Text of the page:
By Casey Hall
with contributions from Nyima Pratten
 on March 6, 2016

China’s Premier Li Keqiang reiterated the Chinese government’s target for annual GDP growth of 6.5 percent to 7 percent this year, the latest signal that the world’s second-largest economy is slowing down as it shifts its focus to driving domestic consumption rather than pumping out exports.

This is the first time China’s leaders have released the GDP growth target as a range in this way, emphasizing the balance the world’s second-largest economy is attempting to strike between pushing continued growth and avoiding unrealistic expectations at a challenging time. The country saw GDP growth of 6.9 percent in 2015, its lowest rate of growth in 25 years.

“I think seeing a downward revision of China’s GDP targets is expected given the difficult transition that China’s economy is having as it goes through the process of reform. The revision reflects the fact that while China’s consumer economy remains strong that industrial production is still weak and that global demand for products coming out of China has not risen enough to balance overproduction,” said Benjamin Cavender, principal at China Market Research Group.

Chinese stock markets ended mixed Monday. The Shanghai SSE rose 0.8 percent to end at 2,897, while Hong Kong’s Hang Seng ended nearly flat at 20,160.

The country’s national legislature is currently meeting in Beijing for its annual session to outline China’s economic vision and strategic plan for the next five years. A vote on China’s 13th Five-Year Plan, a blueprint for the country’s economy and social priorities for 2016 to 2020 will be held during this session, which runs until March 16.

“China has laid a solid material foundation and its economy is hugely resilient,” the premier said in his opening address over the weekend. “As long as we work together as one to surmount all difficulties, we will definitely achieve the targets for economic and social development in 2016.”

Also meeting this week in Beijing is the National Committee of the Chinese People’s Political Consultative Conference, China’s top political advisory body.

The concurrent meetings are colloquially known in China as the “two sessions” and are widely seen as important because the annual meetings are when the ruling Communist Party spells out its priorities for the year.

The process of voting for the plan is expected to be straightforward, with little-to-no discussion or debate among the 3,000 NPC delegates, who form a rubber-stamp legislature.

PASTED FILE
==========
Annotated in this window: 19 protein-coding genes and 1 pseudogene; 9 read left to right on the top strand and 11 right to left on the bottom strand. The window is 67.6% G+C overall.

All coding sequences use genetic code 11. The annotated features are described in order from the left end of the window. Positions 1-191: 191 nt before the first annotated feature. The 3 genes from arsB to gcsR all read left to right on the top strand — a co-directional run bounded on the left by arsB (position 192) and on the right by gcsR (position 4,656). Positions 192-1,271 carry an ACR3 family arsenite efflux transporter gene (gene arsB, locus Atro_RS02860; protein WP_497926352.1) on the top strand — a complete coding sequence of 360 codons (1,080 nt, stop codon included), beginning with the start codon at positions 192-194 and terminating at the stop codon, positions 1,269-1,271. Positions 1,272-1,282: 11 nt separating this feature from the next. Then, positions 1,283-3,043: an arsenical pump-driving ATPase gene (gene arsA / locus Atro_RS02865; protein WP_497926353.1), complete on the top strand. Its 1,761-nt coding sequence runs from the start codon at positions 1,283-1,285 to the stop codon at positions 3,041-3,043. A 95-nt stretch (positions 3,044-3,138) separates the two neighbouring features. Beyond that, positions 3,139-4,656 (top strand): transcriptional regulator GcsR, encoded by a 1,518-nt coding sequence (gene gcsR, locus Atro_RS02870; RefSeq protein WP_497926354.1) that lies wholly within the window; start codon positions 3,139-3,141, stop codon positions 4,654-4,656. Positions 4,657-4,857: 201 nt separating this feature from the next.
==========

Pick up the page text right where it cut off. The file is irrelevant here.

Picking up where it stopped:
The actual decision-making and agenda setting power in China is concentrated at the top of the Communist Party, with President Xi Jinping, the CPC Central Committee and the senior Politburo Standing Committee.

The broad strokes and major initiatives of the 13th Five-Year Plan were decided at the Fifth Plenum of the 18th CPC Central Committee meeting in Beijing last October.

Building a “moderately prosperous” society by the end of this five-year period in 2020 is the stated goal of the plan, this wording signals a shift in the Chinese government’s focus from breakneck growth to a more stable model.

Basic tenants of the plan include poverty alleviation, with aims to double 2010 GDP and the 2010 per capita income of both urban and rural residents by 2020, the further reform of state-owned enterprises, the acceleration of financial reform and the increased urbanization of China, so that a total of 45 percent of the population will live in cities by 2020 (up from 36 percent in 2014).

The meeting comes at a time when China’s apparel industry is already facing challenges, thanks to a combination of rising wages, weak demand and price pressure.

“Looking at apparel specifically, I think we are probably going to see more and more apparel manufacturers shifting their operations offshore to Vietnam or India, or to factories in inland China,” said Cavender. “Many of these companies are operating on very low margins. Over the long-term, China is still going to have a leading role in apparel manufacturing simply because it has such a strong supply chain and logistics network, but in the near-term a lot of Chinese producers are hurting.”

Lu Ming, an economic professor at Shanghai Jiao Tong University said: “This year’s growth could be stabilized if the government carries a correct expansionary policy that is being seen. This will be good for consumption growth and textile in general.”